"Aguirre, the Wrath of God" will not appeal to the masses. It has reached cult status over the years for reasons I have tried to describe, but if you compare it to the production values of today (or even its day) you will be bewildered by the contrast. Herzog's tour de force feels like a documentary because in many ways it was. Shot sequentially on location, in dire circumstances, on nowhere near the budget it needed, and later dubbed, it is a bloody miracle something ever became of it. To me (and many) it is not just something, it is a testament of guerilla filmmaking and an abiding odyssey of an untouchable man.

The film's music is a possessing imitation of the human voice by Popol Vuh. It's as if a choir of the damned has stumbled upon the adventure and decided to lament, punctuating the most severe moments. The final scene of "Aguirre, the Wrath of God" is as timeless as the first. For some it will be a relief that the film has finally concluded. For others it will suffice until the next time they experience this unmatched masterpiece of art and of anguish. Some will find the city of gold at the end of the river. Others will only see madness.

"I am the wrath of god. The earth I pass will see me and tremble. But whoever follows me and the river, will win untold riches. But whoever deserts..."
- Don Lope de Aguirre



★★★★★

CONTENT: some bloody violence, disturbing moments, language, brief nudity

Updated on 6/7/13

Wednesday, August 29, 2012

THE SHREK SERIES

TOO MANY THOUGHTS TO TWEET


Rather randomly my mind went to the "Shrek" series this morning... Really not sure what sparked it, but one thought led to another and I realized I had more than 140 characters would allow. I usually take  my thoughts to Twitter when I can keep them succinct, but sometime you just gotta blog it. Roll with me folks. Roll in ze hay!


ONCE UPON A THEATER...


So, Shrek... Shreky, Shreky, Shrek. I was twelve when the first film came out. I loved it. My mother and I even went to see it a second time dragging my older sister along who would have much rather been hanging out with her friends. There was no choice in the matter for her, it was an FFA (forced family activity). I vividly remember sitting through that storybook forward for a second time at the multiplex. I knew Shrek was about the shut the cover irreverently and we would realize it was just reading material for an ogre while he stunk up the swamp's outhouse. I remember looking over at my mom and smiling. She smiled back. Sure, she was also in on the joke but she was really smiling because I was. Then there was my stubborn sister who looked from one of us to the other still mad about being here instead of near some guy she liked at the time. I do not remember her attitude after the picture, but I like to guess it won her over.

SHREK


Dreamworks Animation's "Shrek" (2001) is a modern classic in my tome. It came crashing through the fairy tale and nursery rhyme wall that Western children have built over the years (brick by brick) in the most bombastic way: unforgettable characters (and voice-work), twisting the conventional hero's journey tropes and proving to be genuinely entertaining though crude. Some of the strongest and weakest elements of "Shrek" are the abundant pop-culture references, especially in nods to action entertainment of the day. I felt the first entry struck the right balance between bringing its own style and gags with those they we could point out as influences (i.e. "Oh, Princess Fiona is pulling a Neo!"). This balance is where "Shrek 2" and "Shrek the Third" became overkill.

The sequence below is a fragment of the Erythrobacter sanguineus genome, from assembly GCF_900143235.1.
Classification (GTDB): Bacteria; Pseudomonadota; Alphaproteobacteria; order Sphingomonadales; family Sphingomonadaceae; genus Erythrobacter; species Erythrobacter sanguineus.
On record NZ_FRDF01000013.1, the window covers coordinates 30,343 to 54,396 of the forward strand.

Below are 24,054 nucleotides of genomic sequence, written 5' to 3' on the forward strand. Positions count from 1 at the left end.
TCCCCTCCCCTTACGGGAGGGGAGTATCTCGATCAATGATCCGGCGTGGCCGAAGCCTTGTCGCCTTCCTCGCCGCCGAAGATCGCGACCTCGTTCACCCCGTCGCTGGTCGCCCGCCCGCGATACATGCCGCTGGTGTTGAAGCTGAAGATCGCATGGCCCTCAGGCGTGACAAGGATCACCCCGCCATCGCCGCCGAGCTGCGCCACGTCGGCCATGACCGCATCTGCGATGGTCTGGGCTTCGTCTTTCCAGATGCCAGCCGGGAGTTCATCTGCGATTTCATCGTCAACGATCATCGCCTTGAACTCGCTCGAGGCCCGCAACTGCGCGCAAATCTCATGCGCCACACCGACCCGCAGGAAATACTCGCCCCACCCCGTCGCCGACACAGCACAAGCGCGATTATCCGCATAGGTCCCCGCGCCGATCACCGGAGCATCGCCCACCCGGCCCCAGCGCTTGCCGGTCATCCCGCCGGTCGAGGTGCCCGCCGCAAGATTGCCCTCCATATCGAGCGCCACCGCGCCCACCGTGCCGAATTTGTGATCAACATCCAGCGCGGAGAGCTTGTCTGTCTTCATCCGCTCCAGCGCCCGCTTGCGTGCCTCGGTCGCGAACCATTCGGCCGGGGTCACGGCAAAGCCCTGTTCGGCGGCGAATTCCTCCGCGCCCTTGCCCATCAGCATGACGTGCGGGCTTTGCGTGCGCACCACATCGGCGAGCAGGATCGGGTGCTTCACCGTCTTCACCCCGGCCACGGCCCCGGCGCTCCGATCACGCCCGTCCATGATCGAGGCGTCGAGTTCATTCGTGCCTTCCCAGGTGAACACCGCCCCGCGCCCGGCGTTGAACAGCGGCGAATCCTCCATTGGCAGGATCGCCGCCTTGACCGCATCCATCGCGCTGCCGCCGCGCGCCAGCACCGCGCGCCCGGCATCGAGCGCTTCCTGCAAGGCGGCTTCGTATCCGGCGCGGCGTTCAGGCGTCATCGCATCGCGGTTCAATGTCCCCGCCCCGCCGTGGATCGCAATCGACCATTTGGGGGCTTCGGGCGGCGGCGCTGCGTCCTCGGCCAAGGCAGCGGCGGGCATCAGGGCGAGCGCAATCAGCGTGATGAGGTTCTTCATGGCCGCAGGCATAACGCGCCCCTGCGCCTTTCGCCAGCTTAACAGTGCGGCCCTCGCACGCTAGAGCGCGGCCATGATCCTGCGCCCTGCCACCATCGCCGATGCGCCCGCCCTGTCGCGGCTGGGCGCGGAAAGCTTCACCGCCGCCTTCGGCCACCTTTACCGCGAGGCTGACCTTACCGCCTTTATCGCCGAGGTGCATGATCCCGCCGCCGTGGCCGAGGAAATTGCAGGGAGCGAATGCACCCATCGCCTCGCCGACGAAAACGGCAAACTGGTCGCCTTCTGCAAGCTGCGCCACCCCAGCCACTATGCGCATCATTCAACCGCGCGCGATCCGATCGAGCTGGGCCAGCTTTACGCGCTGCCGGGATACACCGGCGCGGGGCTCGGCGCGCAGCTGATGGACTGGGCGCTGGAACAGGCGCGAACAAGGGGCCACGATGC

Andrew Adamson and Vicky Jenson team-directed "Shrek." The thanks for the screenplay belongs to a small army of writers. The character and idea goes to William Steig. (I had a "This was a book?" moment while writing this... I never knew. It's true. But after flipping through some digital pages on Amazon I can see it was a base adaptation. The aforementioned creators brought plenty to the films.)

Perhaps the worst thing that ever happened to the "Shrek" series was that it became a series. "They all lived happily ever after" came with a significant asterisk. But let's be realistic. After its initial success (in the box office and in reviews) Dreamworks was not going to just let it be. The film industry is an industry, a business. They know a good thing when they got it, but don't always know how to keep it a good thing. The Shrek IP was far from retiring. They were gonna milk those ogre-y nipples for all their worth.

SHREK 2


"Shrek 2" was promising when it showed up three years later. With the rampant references and world-killing aside (actually throwing a Starbucks into Never Ever Land, c'mon!) it was a solid piece of entertainment that you could bring the whole family too. Puss in Boots was a welcome addition to the Shrek and Donkey buddy dynamic that worked so well. "Shrek 2" still boasts an 89% on Rotten Tomatoes for whatever it's worth (the same rating the original bears).

SHREK THE THIRD


Another three years pass and "Shrek the Third" releases, the one I try to forget about most. More characters were introduced but they were neither all that interesting or entertaining. Just plot points to give Shrek another reason to get out of bed.

SHREK FOREVER AFTER